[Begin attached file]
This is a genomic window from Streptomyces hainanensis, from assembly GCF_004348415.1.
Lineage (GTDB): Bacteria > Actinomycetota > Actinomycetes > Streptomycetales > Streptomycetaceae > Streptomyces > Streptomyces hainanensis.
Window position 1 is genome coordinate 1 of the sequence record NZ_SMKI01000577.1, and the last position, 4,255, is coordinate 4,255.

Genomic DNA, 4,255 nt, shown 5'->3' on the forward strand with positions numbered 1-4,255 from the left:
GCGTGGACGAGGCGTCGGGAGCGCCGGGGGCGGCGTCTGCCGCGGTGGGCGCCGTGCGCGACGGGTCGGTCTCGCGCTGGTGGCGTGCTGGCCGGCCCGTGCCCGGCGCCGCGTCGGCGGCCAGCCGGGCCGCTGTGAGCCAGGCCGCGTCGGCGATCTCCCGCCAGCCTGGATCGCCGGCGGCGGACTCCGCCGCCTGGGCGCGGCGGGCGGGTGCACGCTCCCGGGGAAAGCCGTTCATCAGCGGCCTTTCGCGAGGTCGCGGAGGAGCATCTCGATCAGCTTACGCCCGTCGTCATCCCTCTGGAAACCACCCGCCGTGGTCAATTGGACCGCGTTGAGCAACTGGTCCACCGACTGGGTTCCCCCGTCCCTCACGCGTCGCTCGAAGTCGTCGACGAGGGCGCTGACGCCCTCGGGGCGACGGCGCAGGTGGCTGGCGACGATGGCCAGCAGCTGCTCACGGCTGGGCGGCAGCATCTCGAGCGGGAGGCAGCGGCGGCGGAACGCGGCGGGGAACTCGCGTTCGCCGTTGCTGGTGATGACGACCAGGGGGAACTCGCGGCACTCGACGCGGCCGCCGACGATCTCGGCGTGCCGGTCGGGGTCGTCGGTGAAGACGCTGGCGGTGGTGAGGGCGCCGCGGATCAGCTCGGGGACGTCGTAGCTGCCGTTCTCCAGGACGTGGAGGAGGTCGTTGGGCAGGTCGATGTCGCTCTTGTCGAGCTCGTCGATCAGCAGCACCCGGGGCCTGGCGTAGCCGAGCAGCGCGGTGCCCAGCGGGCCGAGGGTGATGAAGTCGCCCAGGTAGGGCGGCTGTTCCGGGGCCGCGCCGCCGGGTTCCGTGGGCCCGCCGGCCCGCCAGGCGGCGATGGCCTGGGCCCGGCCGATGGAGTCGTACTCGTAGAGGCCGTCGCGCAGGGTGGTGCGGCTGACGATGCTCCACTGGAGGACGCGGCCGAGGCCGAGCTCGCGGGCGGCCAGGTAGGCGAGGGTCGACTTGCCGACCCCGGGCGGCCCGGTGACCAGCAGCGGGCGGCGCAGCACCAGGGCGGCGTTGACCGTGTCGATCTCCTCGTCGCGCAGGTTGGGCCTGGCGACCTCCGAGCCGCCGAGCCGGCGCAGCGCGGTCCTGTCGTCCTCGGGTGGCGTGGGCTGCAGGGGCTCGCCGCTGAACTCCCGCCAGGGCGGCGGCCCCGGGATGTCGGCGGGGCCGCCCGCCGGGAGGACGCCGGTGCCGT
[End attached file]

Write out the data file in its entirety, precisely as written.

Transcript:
This is a genomic window from Streptomyces hainanensis, from assembly GCF_004348415.1.
Lineage (GTDB): Bacteria > Actinomycetota > Actinomycetes > Streptomycetales > Streptomycetaceae > Streptomyces > Streptomyces hainanensis.
Window position 1 is genome coordinate 1 of the sequence record NZ_SMKI01000577.1, and the last position, 4,255, is coordinate 4,255.

Genomic DNA, 4,255 nt, shown 5'->3' on the forward strand with positions numbered 1-4,255 from the left:
GCGTGGACGAGGCGTCGGGAGCGCCGGGGGCGGCGTCTGCCGCGGTGGGCGCCGTGCGCGACGGGTCGGTCTCGCGCTGGTGGCGTGCTGGCCGGCCCGTGCCCGGCGCCGCGTCGGCGGCCAGCCGGGCCGCTGTGAGCCAGGCCGCGTCGGCGATCTCCCGCCAGCCTGGATCGCCGGCGGCGGACTCCGCCGCCTGGGCGCGGCGGGCGGGTGCACGCTCCCGGGGAAAGCCGTTCATCAGCGGCCTTTCGCGAGGTCGCGGAGGAGCATCTCGATCAGCTTACGCCCGTCGTCATCCCTCTGGAAACCACCCGCCGTGGTCAATTGGACCGCGTTGAGCAACTGGTCCACCGACTGGGTTCCCCCGTCCCTCACGCGTCGCTCGAAGTCGTCGACGAGGGCGCTGACGCCCTCGGGGCGACGGCGCAGGTGGCTGGCGACGATGGCCAGCAGCTGCTCACGGCTGGGCGGCAGCATCTCGAGCGGGAGGCAGCGGCGGCGGAACGCGGCGGGGAACTCGCGTTCGCCGTTGCTGGTGATGACGACCAGGGGGAACTCGCGGCACTCGACGCGGCCGCCGACGATCTCGGCGTGCCGGTCGGGGTCGTCGGTGAAGACGCTGGCGGTGGTGAGGGCGCCGCGGATCAGCTCGGGGACGTCGTAGCTGCCGTTCTCCAGGACGTGGAGGAGGTCGTTGGGCAGGTCGATGTCGCTCTTGTCGAGCTCGTCGATCAGCAGCACCCGGGGCCTGGCGTAGCCGAGCAGCGCGGTGCCCAGCGGGCCGAGGGTGATGAAGTCGCCCAGGTAGGGCGGCTGTTCCGGGGCCGCGCCGCCGGGTTCCGTGGGCCCGCCGGCCCGCCAGGCGGCGATGGCCTGGGCCCGGCCGATGGAGTCGTACTCGTAGAGGCCGTCGCGCAGGGTGGTGCGGCTGACGATGCTCCACTGGAGGACGCGGCCGAGGCCGAGCTCGCGGGCGGCCAGGTAGGCGAGGGTCGACTTGCCGACCCCGGGCGGCCCGGTGACCAGCAGCGGGCGGCGCAGCACCAGGGCGGCGTTGACCGTGTCGATCTCCTCGTCGCGCAGGTTGGGCCTGGCGACCTCCGAGCCGCCGAGCCGGCGCAGCGCGGTCCTGTCGTCCTCGGGTGGCGTGGGCTGCAGGGGCTCGCCGCTGAACTCCCGCCAGGGCGGCGGCCCCGGGATGTCGGCGGGGCCGCCCGCCGGGAGGACGCCGGTGCCGT